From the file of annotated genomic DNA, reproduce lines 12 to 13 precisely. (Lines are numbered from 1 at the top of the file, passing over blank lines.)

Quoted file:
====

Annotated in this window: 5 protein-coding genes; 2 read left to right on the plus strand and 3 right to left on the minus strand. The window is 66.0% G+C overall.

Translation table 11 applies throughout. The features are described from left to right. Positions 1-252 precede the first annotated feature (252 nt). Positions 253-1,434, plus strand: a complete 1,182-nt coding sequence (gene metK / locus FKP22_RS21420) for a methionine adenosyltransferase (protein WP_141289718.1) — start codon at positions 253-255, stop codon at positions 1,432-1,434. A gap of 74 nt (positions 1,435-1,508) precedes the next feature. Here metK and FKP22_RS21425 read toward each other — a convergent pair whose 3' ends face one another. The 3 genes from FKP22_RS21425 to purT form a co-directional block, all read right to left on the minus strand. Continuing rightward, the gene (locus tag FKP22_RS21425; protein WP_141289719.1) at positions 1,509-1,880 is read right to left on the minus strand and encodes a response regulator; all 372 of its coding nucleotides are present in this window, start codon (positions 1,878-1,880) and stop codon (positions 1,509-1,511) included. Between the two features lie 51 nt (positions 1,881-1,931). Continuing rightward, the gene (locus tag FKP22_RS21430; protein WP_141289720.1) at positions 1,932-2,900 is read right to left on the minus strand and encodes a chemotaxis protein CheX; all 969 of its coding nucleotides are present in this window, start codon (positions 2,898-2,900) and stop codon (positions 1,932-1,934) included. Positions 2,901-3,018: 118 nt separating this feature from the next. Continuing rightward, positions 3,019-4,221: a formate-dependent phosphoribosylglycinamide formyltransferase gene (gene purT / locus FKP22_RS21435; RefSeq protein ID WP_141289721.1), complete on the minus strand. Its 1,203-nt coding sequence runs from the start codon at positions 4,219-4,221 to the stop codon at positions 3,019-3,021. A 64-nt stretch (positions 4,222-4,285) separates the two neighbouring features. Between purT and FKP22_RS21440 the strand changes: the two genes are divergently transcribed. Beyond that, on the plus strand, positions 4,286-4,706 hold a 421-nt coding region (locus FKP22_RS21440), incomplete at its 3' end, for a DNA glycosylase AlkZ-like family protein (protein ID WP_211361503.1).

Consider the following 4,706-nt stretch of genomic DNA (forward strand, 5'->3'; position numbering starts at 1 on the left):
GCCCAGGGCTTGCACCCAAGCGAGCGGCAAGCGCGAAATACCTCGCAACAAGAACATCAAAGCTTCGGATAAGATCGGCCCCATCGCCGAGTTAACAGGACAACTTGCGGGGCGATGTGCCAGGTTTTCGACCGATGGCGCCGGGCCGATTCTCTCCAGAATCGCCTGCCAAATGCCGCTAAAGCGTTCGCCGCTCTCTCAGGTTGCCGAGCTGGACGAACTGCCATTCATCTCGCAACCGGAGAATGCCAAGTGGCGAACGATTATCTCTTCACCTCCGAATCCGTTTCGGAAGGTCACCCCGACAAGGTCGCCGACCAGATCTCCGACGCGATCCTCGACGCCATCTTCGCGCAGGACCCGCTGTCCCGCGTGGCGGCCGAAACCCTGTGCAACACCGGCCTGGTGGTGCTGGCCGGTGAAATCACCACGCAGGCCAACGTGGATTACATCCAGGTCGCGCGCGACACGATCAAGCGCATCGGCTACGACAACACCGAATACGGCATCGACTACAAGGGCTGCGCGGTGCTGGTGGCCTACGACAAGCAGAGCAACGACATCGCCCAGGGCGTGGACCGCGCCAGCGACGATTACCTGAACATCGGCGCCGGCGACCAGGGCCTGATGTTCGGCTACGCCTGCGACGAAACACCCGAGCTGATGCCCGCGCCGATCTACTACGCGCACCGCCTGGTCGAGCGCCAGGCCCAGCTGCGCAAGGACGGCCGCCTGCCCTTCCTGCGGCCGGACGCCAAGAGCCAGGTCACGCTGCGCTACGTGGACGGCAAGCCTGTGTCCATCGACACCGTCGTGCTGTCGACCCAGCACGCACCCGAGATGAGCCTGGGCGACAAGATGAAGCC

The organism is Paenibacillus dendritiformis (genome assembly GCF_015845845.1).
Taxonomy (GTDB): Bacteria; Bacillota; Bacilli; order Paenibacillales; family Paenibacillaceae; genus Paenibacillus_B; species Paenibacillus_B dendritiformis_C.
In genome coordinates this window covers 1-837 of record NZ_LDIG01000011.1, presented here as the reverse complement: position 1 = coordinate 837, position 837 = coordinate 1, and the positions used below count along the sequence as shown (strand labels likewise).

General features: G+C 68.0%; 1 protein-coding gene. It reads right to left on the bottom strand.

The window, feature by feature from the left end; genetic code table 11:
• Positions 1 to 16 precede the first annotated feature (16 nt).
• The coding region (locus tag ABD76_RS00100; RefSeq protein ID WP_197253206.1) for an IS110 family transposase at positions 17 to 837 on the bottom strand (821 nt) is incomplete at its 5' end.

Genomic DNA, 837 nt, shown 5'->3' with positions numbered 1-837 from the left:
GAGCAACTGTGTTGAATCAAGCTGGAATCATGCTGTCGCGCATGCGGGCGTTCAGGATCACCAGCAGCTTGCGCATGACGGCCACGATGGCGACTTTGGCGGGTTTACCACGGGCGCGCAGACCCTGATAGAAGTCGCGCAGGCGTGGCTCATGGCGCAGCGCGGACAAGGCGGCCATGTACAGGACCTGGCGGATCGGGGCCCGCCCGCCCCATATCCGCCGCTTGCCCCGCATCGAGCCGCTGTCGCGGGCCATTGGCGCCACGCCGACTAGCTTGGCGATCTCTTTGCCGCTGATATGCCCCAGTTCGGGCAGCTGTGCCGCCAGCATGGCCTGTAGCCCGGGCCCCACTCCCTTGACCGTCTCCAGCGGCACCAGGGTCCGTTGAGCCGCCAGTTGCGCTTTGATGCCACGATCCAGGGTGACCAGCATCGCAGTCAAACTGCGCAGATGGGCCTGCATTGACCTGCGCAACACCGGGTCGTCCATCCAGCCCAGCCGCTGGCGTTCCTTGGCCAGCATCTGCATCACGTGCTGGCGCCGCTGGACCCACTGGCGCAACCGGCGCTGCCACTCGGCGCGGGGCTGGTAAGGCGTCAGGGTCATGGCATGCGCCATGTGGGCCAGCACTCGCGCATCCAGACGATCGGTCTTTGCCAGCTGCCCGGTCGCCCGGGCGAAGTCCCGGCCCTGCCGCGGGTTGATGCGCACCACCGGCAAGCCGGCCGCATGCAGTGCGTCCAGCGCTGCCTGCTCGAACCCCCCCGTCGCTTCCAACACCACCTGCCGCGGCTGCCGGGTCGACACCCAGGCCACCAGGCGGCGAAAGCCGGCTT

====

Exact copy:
Genomic DNA, 837 nt, shown 5'->3' with positions numbered 1-837 from the left:
GAGCAACTGTGTTGAATCAAGCTGGAATCATGCTGTCGCGCATGCGGGCGTTCAGGATCACCAGCAGCTTGCGCATGACGGCCACGATGGCGACTTTGGCGGGTTTACCACGGGCGCGCAGACCCTGATAGAAGTCGCGCAGGCGTGGCTCATGGCGCAGCGCGGACAAGGCGGCCATGTACAGGACCTGGCGGATCGGGGCCCGCCCGCCCCATATCCGCCGCTTGCCCCGCATCGAGCCGCTGTCGCGGGCCATTGGCGCCACGCCGACTAGCTTGGCGATCTCTTTGCCGCTGATATGCCCCAGTTCGGGCAGCTGTGCCGCCAGCATGGCCTGTAGCCCGGGCCCCACTCCCTTGACCGTCTCCAGCGGCACCAGGGTCCGTTGAGCCGCCAGTTGCGCTTTGATGCCACGATCCAGGGTGACCAGCATCGCAGTCAAACTGCGCAGATGGGCCTGCATTGACCTGCGCAACACCGGGTCGTCCATCCAGCCCAGCCGCTGGCGTTCCTTGGCCAGCATCTGCATCACGTGCTGGCGCCGCTGGACCCACTGGCGCAACCGGCGCTGCCACTCGGCGCGGGGCTGGTAAGGCGTCAGGGTCATGGCATGCGCCATGTGGGCCAGCACTCGCGCATCCAGACGATCGGTCTTTGCCAGCTGCCCGGTCGCCCGGGCGAAGTCCCGGCCCTGCCGCGGGTTGATGCGCACCACCGGCAAGCCGGCCGCATGCAGTGCGTCCAGCGCTGCCTGCTCGAACCCCCCCGTCGCTTCCAACACCACCTGCCGCGGCTGCCGGGTCGACACCCAGGCCACCAGGCGGCGAAAGCCGGCTT